So what is the result of all this madness?
Well, for one, the Republican party, at a federal level, has become a toxic brand. Beyond the election losses in November, polling data shows that the majority of the American people are not with the GOP. According to a recent Bloomberg poll, only 35 percent have a positive image of Republicans (the same poll shows a 55 percent approval rating for the president), and only 44 percent believe the GOP policy of cutting spending and taxes--the thing Republicans say is so important they will blackmail the country to get it -- will create more jobs than the infrastructure investments proposed by the president.
But more importantly, Republicans in the House and Senate, afraid of primary challenges and, in some cases, the product of them, have handed their party over to the lunatic fringe. They have placed a purist, anti-government, anti-taxes, pro-wealthy, anti-middle class, Ayn Randian ideal above the practical, compromising, hard work of actually governing. They have created a toxic atmosphere in Washington, in which damaging the country (again, we are talking about a million people losing their jobs) is preferable to working with a president they irrationally despise and compromising to move even an inch closer to where the majority of voters stand on the issues.
Simply put, the Tea Party-controlled Republicans in Congress are driving us over an economic cliff.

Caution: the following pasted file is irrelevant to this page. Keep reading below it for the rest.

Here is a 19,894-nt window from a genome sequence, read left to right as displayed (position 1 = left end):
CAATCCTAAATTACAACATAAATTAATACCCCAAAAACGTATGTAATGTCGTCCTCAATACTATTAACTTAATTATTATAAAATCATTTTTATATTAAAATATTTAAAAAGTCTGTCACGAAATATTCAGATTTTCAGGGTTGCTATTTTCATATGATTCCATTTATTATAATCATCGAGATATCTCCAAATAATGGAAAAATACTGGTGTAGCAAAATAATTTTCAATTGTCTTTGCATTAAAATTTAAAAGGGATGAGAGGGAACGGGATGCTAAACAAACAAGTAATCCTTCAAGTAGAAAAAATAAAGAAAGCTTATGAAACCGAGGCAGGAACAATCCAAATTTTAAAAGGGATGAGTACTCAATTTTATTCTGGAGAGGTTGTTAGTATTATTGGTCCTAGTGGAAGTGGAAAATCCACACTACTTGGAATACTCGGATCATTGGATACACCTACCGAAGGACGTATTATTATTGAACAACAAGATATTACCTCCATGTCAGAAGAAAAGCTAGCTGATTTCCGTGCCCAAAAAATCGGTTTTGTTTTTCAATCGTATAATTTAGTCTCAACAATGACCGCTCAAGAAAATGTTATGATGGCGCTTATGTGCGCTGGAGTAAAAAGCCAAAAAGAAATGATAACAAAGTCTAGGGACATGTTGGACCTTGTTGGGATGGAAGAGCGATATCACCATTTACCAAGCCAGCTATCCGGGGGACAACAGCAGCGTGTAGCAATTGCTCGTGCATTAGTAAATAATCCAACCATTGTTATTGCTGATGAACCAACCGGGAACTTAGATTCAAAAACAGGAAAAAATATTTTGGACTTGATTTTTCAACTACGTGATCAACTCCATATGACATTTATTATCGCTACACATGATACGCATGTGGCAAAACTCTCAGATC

Until we get away from the "blame everyone," "it's both sides" false equivalency of shying away from telling the truth about the GOP's suicide mission, pretending the same thing is happening on both sides (David Brooks's pathetic attempt to draw a false equivalency was so loathsome, he felt the need to walk back his characterization of the president's position the next day), the dysfunction in Washington will continue.
The only way things will get better is if we cast off the fear of seeming partisan and let the truth and facts drive the debate.
The bottom line is that the Republicans are demanding spending cuts that were soundly rejected by the voters in November, and to get them, they are threatening to allow the sequestration cuts to go forward, which will be bad for the American people. (Let's remember that the sequestration cuts are the result of the Republicans holding the country hostage last year over the debt ceiling.) And a major driving force behind the Republicans' refusal to compromise--again, against the wishes of a majority of Americans--is a fear of losing their seats to Tea Party challengers. Which means we, as a country, are being held hostage by a small number of far-right ideologues whose views have been rejected, again and again, by a majority of voters (and not just by Democrats, when you consider GOP losses in red state Senate races like Indiana and Missouri).
If the sequester goes forward, and the country pays the price, everyone has a responsibility to stand up and point a finger at the reason for our government's epic dysfunction. If John Boehner, Mitch McConnell and their Republican colleagues in the House and Senate have any sense at all, they'll duck at that moment. Because this fabricated, unnecessary national disaster will be on them and their inability/lack of desire to do what is best for Americans, not what is best for the Tea Party.